};
//Chaining the middleware components
for (var c = _components.Count - 1; c >= 0; c--)
{
app = _components[c](app);
}
//Code omitted for brevity
return app;
}

As you can see the result of chaining the middleware return a function which accepts HttpContext and returns a Task. The awaiting of the task you saw earlier in the HttpProtocol.ProcessRequestsAsync method is actually awaiting the result of the middleware pipeline which gets build when the application is run through the app.Run() method. But it is done via a complex number of steps, and it is different for each server implementation.

You can visualize the ASP.NET 8 pipeline (chain of functions) as below:

ASP.NET Core Pipeline The names of the middlewares in the above diagram are omitted intentionally.

tip

Each function in the pipeline handles a specific task is the key takeaway. It allows us to write functions to handle cross-cutting concerns like Authentication, Authorization, Logging, Caching, Compression, etc.

That brings us to the next question. What middleware components should be provided out of the box by the ASP.NET8?

Wishlist of Middleware Components​

If I ask you to provide a wishlist of the middleware components that a framework should support out of the box so that you can do the following:

  • Focus on the core business logic of the application.
  • Build a pipeline tailored to your application needs.
  • Secure and performant API.

What would be your wishlist? And what kind of programming interface would you like to have?

You are excited to provide the list of middleware components, but you decide to take a more pragmatic approach by building a Course API.

You have gathered a list of courses over the years and would like to provide an API so users can get the list and use it.

You say, an endpoint https://adnanrafiq.com/api/courses should return the list of courses.

The first challenge is how to map the HTTP Request for the resource on the above URL to a .NET Handler so the response can be returned. The ASP.NET 8 provides a way to map the incoming request to a handler. Let's take a look at the code below using ASP.NET 8 minimal API.

Map HTTP Request to Handler

var builder = WebApplication.CreateBuilder(args);

var app = builder.Build();

app.MapGet("/api/courses", () => new string[] { "Course 1", "Course 2" });

app.Run();

The line app.MapGet("/api/courses", () => new string[] { "Course 1", "Course 2" }); maps the incoming HTTP Request to a handler which is an inline lambda function. The lambda function returns the list of courses.

The magic of mapping /api/courses to handler function is hidden, because the .NET 8 framework is automatically adding the middleware responsible for mapping the incoming request to a handler. The middleware is known as Routing Middleware. But you can also add the middlewares explicitly as shown below. The app.UseRouting(); adds the routing middleware to the pipeline.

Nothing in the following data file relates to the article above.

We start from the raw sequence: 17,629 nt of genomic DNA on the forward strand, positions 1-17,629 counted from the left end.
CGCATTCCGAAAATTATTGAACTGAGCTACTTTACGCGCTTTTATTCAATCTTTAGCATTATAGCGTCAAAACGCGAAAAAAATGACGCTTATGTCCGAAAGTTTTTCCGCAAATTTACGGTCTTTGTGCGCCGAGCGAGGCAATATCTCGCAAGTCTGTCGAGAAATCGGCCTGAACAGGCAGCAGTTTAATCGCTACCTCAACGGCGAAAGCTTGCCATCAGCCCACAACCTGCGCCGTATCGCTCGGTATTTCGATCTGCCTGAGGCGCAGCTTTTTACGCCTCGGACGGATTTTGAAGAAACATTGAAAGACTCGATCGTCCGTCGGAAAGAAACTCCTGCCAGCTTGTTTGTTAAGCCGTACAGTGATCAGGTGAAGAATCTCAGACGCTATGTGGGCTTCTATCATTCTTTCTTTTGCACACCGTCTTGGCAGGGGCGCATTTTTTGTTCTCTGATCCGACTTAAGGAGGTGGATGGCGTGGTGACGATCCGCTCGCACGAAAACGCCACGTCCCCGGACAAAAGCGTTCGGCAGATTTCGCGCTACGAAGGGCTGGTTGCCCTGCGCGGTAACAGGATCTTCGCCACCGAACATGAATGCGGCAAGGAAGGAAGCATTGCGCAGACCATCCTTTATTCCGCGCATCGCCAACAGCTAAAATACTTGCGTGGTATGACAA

Explicitly Adding Middlewares
var builder = WebApplication.CreateBuilder(args);
var app = builder.Build();
app.UseRouting();
app.MapGet("/api/courses", () => new string[] { "Course 1", "Course 2" }); //database.GetCoursesAsync();
app.Run();

The purpose of routing middleware is to parse the HTTP request payload and find a matching endpoint defined in the application so the handler can be invoked. How does it find the match? It is a complex algorithm, but it is not the focus of this blog post. Though I will give you a gist.

An HTTP request payload carries information about the HTTP Method (GET, POST, PUT, DELETE etc) and the URL. When the below payload arrives at server, the routing middleware parses it and finds the matching endpoint because

  1. The HTTP Method is GET
  2. The URL Part is /api/courses

If the HTTP Method is a POST and the URL Part is /api/courses, the routing middleware will not find a match because there is no endpoint defined for the POST method.

HTTP Request Payload
GET /api/courses HTTP/1.1
Host: adnanrafiq.com
Content-Type: application/json

You can map an endpoint by using the HTTP request method, Url, Query String, and Header Values.

Moving on to the next requirement, you say that I would like to return a custom error if getting the courses fails. The ASP.NET 8 provides a ExceptionHandler middleware to handle the exceptions and return custom error responses. If I add to the UseExceptionHandler right after the UseRouting middleware, it will handle the exceptions thrown by the handler. But what if the exception is thrown by the routing middleware itself? Will it be caught by the UseExceptionHandler middleware?

The answer is no, because in the pipeline the exception middleware comes after the routing middleware, which means that routing middleware will never be able to call the exception middleware as it encountered an unexpected exception.